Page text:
Posted on: June 10, 2016 Posted by: Thomas Walker Comments: 0

This stunning archipelago in the middle of the Pacific Ocean is among the most famous destinations anywhere in the world for wildlife and nature-watching. The lush highlands make way for azure seas lapping on to stunning tropical beaches, and unusual animals live around every corner. It is a widely held belief that the islands inspired Charles Darwin’s theory of natural selection.

The Enchantment of the Galapagos Islands

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The volcanic islands of the Galapagos lie right on the equator. Each has its own distinctive landscape and wildlife, from penguins on sandy beaches to the giant tortoises that are synonymous with the Galapagos Islands.

An Exciting Holiday Destination

The only practical way to get around the tiny islands is by boats that travel day and night, making multiple stops across many combinations of island stops and routes, so there will be many options for you to tailor a trip to what you want to see and do. But exploring the islands independently is becoming increasingly more difficult.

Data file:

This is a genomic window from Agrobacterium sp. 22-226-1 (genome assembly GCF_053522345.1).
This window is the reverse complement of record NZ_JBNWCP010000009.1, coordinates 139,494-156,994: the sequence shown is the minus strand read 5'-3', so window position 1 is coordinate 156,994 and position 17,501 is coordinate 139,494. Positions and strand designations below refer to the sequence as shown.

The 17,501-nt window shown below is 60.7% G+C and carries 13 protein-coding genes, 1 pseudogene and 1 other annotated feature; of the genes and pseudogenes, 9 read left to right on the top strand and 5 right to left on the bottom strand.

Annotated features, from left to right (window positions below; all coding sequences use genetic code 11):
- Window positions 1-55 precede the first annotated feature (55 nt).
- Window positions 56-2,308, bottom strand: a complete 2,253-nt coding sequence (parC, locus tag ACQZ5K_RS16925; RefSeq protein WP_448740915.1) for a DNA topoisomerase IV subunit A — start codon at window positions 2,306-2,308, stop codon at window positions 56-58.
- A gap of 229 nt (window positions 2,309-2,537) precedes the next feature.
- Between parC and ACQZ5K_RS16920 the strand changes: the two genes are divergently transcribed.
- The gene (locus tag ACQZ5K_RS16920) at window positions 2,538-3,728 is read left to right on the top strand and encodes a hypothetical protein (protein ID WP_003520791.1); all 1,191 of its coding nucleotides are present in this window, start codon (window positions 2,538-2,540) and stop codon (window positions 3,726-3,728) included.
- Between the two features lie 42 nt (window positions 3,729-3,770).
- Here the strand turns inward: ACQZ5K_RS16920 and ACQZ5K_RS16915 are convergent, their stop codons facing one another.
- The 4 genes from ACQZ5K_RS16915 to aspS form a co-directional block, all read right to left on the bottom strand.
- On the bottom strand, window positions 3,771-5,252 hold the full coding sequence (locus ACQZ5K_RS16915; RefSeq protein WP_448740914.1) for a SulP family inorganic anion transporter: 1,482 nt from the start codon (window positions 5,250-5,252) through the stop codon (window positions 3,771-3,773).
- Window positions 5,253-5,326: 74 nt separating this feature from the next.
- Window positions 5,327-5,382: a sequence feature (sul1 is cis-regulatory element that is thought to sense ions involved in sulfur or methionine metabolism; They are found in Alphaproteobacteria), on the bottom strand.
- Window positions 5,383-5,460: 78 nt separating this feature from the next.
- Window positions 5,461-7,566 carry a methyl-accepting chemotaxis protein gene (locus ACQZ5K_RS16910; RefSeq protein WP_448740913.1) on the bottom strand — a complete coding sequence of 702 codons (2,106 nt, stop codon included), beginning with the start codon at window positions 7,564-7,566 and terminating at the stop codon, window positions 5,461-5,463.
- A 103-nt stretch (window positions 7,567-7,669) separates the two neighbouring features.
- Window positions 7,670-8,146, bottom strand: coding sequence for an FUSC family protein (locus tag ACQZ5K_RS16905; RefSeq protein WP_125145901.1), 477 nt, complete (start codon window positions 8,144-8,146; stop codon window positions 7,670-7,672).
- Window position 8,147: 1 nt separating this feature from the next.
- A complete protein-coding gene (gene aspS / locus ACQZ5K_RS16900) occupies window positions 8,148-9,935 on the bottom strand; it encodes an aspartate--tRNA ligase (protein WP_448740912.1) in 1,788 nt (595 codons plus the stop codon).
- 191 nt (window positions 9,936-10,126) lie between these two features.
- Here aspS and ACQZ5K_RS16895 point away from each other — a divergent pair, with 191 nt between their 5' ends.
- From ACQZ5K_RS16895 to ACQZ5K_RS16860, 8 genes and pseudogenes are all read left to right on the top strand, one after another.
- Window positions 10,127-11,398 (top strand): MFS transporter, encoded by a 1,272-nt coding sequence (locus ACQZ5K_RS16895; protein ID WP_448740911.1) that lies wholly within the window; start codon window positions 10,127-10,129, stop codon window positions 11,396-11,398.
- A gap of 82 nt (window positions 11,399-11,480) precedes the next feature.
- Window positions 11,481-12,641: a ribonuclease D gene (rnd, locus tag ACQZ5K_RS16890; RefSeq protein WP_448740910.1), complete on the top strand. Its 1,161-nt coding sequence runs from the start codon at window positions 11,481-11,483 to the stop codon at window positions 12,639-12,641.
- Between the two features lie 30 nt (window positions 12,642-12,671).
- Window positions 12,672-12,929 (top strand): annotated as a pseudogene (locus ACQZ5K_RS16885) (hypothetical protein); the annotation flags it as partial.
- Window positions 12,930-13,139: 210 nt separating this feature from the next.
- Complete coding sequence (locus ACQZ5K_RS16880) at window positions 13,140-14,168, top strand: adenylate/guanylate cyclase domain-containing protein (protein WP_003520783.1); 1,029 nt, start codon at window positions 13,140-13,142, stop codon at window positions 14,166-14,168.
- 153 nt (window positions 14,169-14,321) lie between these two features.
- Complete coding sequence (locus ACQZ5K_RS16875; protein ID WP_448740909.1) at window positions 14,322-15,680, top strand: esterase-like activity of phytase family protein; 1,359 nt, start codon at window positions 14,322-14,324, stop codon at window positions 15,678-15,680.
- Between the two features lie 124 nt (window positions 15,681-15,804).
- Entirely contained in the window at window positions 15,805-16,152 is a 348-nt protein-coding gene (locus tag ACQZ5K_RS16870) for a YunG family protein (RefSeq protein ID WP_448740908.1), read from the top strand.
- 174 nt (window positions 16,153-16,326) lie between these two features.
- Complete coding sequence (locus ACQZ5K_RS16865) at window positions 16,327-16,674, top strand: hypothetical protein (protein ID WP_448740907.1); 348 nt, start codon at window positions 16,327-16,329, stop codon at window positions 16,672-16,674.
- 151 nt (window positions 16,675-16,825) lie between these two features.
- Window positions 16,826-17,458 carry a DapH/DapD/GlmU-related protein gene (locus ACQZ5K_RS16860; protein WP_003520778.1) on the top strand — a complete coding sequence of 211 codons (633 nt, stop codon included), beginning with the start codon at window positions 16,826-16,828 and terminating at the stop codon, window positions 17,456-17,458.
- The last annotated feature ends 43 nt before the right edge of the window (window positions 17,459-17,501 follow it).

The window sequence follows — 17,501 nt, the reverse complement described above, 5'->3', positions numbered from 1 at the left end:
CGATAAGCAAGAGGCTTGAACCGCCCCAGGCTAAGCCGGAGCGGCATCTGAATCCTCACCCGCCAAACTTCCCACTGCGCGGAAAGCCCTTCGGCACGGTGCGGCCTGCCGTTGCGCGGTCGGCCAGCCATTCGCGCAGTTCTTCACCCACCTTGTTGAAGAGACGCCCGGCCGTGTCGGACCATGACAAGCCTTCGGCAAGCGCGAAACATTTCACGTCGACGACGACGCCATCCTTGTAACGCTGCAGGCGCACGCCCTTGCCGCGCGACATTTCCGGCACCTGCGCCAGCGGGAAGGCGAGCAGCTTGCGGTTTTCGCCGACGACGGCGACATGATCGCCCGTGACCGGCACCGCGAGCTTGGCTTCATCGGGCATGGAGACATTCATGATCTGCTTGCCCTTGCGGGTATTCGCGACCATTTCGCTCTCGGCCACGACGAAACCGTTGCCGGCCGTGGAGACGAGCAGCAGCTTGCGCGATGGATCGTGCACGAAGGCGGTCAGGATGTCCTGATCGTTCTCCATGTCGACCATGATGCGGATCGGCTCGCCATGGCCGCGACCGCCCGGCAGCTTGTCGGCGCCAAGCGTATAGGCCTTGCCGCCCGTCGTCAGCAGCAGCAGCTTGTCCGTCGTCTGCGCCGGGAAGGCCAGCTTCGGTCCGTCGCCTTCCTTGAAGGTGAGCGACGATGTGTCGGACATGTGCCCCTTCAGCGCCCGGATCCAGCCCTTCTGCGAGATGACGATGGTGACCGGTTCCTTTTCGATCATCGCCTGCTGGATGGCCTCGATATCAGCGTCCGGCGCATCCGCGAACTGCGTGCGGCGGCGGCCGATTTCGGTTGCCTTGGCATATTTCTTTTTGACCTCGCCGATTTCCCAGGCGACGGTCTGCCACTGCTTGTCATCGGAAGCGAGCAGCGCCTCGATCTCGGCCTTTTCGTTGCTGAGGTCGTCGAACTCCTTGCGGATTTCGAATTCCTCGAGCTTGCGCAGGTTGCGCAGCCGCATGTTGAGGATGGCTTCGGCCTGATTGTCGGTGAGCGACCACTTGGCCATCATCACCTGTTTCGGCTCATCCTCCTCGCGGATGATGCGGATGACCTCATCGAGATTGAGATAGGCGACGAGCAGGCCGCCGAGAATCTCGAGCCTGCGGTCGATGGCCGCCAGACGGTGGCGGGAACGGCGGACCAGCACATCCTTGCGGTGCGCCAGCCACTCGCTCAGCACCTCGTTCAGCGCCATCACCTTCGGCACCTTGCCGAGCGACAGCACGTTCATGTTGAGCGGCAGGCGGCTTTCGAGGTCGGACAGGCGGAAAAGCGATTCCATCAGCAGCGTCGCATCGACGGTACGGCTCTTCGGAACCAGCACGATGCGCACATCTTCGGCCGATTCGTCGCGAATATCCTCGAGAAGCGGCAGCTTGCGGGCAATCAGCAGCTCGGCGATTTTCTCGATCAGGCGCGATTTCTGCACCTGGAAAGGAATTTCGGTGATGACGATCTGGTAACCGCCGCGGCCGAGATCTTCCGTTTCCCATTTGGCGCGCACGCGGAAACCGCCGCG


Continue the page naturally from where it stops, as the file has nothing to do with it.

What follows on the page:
More than 170,000 tourists visit the Galápagos Islands each year, and its popularity does not look like waning any time soon. Wildlife tourism is now facing tight controls as a consequence of the islands’ popularity with tourists, so if you are considering Galapagos holidays, make sure you book with a reputable specialist tour company like They will ensure compliance with allowable visiting areas, certified guides and a move towards a likely cap on tourist numbers.

When to Visit

There is something fascinating to see every month in the Galapagos Islands, from the green turtles laying their eggs in the sand in January to penguins interacting with people in the warm waters off the coast across the summer and humpback whales and sea-lions passing through.

The warmer rainy season runs from December to May, with March and April the warmest months, when the seas are calmer – better conditions if you want to snorkel. The weather turns cooler and windier between June and November, when sea swells can make some landings more difficult for smaller craft.

These beautiful islands are in many respects unchanged since Darwin’s time, though tourist numbers are rising quickly and the figures are indisputable. With quotas also on the rise, get up early, make the most of the day and ensure you’re there before everyone else. You won’t regret it, and you will give yourself a holiday to remember forever.